Water softeners

Not long after I first moved into a house from an apartment, I woke in the night to the sound of rushing water from the basement. Groggily, I investigated, visions of finding all my boxes of junk afloat dancing in my sleep-fogged brain, only to discover that all that noise came from a cabinet-sized device …

Continue reading

Space tomatoes

In 1984 NASA put into orbit a schoolbus-sized vehicle called the Long Duration Exposure Facility (LDEF), which exposed various materials to space for six years. NASA should have asked Heinz to sponsor it, because not only were there 57 kinds of materials on board, one of those materials was 12.5 million tomato seeds. Those seeds …

Continue reading

Television

There’s probably no object in your house that is a better example of the impact of science and technology than your television set — and probably no object less understood. Strictly speaking, television really is just “radio with pictures.” Like radio, it’s based on the fact that an electrical current flowing in one wire emits …

Continue reading

The search for extraterrestrial intelligence

This may shock some people, but the concept of life on other planets predates Steven Spielberg’s movie E.T. It also predates Kenneth Arnold’s coining of the term “flying saucer” in 1947 and even H. G. Wells’s late-19th-century novel War of the Worlds. Percival Lowell, in the mid-19th century, claimed to see canals on Mars. Immanuel …

Continue reading

Skydiving

  “Go!” yelled the instructor. Over strenuous objections from brain and body, I let go of the airplane’s strut and stepped sideways into 3,500 feet of air. I fell: two simple words that don’t do the experience justice. I’d been training all day. I was supposed to arch and count to five. I didn’t. Every …

Continue reading

Space stations

  Having recently written about the Human Genome Initiative and the Superconducting Super Collider, it behooves me to write about the third “big science” project now in the works, Space Station Freedom. There was some question last year whether Space Station Freedom would ever be built–the U.S. Congress was considering dropping it from the budget. …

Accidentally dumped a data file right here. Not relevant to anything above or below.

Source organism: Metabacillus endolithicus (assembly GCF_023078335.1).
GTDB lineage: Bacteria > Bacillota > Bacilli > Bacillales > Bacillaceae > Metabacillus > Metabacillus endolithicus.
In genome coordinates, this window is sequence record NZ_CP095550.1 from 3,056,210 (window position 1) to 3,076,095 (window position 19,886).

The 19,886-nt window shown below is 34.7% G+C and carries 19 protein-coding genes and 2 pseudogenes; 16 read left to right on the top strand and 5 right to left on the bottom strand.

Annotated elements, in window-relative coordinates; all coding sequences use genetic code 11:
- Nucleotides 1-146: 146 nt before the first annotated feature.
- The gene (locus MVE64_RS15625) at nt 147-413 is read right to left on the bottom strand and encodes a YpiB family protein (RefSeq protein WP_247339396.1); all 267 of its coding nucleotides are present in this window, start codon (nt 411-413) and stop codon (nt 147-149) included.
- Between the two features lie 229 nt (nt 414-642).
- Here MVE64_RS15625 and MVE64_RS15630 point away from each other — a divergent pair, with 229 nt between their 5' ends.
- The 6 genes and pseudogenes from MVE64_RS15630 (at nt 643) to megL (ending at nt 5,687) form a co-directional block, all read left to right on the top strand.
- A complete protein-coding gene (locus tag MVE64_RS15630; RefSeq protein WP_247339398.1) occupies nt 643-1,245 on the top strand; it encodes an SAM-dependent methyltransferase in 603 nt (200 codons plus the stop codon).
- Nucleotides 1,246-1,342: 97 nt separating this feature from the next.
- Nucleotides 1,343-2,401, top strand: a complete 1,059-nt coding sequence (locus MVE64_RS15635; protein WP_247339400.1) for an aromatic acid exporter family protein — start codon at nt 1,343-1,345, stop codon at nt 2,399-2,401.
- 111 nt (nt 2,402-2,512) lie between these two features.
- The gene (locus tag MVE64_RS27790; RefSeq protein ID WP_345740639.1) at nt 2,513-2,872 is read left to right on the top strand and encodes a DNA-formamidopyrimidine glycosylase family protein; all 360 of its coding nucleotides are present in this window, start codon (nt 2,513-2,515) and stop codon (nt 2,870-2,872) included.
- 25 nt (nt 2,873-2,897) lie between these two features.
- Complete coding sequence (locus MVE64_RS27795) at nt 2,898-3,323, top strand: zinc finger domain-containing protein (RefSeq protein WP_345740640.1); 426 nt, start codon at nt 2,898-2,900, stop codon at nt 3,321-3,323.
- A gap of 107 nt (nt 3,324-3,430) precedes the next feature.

Continue reading

The Saskatchewan Science Centre

Our world is largely shaped by science and technology. (Consider television!) The pace of such science-driven change is astonishing–and accelerating. Today’s young people will face a world we can barely imagine, and to do so successfully, they must be comfortable with and knowledgeable about science and technology. But are they? Comfortable, maybe, but knowledgeable? Hardly. …

Continue reading

Golf

‘Tis the season to chase little white balls over big green spaces, and to contemplate, while combing through waist-high grass, the history and science behind your endeavours. The Romans played a game called “paganica,” chasing a feather-stuffed ball around the countryside with a bent stick, but the Scots usually get the credit (or blame) for …

Continue reading

Superconductivity

  You’ve probably heard of “The Spy Who Came in from the Cold.” Well, now there’s something else that’s coming in from the cold: superconductivity. Superconductivity is not something that orchestra directors aspire to; it refers to a discovery made 80 years ago at the University of Leiden (Holland) by Heike Kamerlingh Onnes, who was …

Continue reading

Exercise

I hate exercise. It’s uncomfortable, sweaty, and cuts into quality TV time. Unfortunately, it’s good for you. Exercise is physical exertion for the purpose of improving physical fitness. (If it’s for any other purpose, we call it “hard work.”) Modern fitness programs got their start in Prussia in the 1800s (which should tell you something). …

Continue reading

Auroras and meteors

If you’re in the habit of looking up at the night sky, there’s a good chance you’ve seen two very interesting sights: northern lights and falling stars. The proper name for the northern lights is “aurora borealis.” Aurora was the Roman goddess of the dawn, their version of the Greek goddess Eos; borealis basically means …

Continue reading

The Human Genome Project

I’ve written before about the genetic code and how it writes a description of each of us using an alphabet of only four letters: the four bases that are contained in deoxyribonucleic acid (DNA), adenine (A), guanine (G), cytosine (C) and thymine (T). Every organism has different proportions of these four bases. Two strands of …

Continue reading

Easy AdSense Pro by Unreal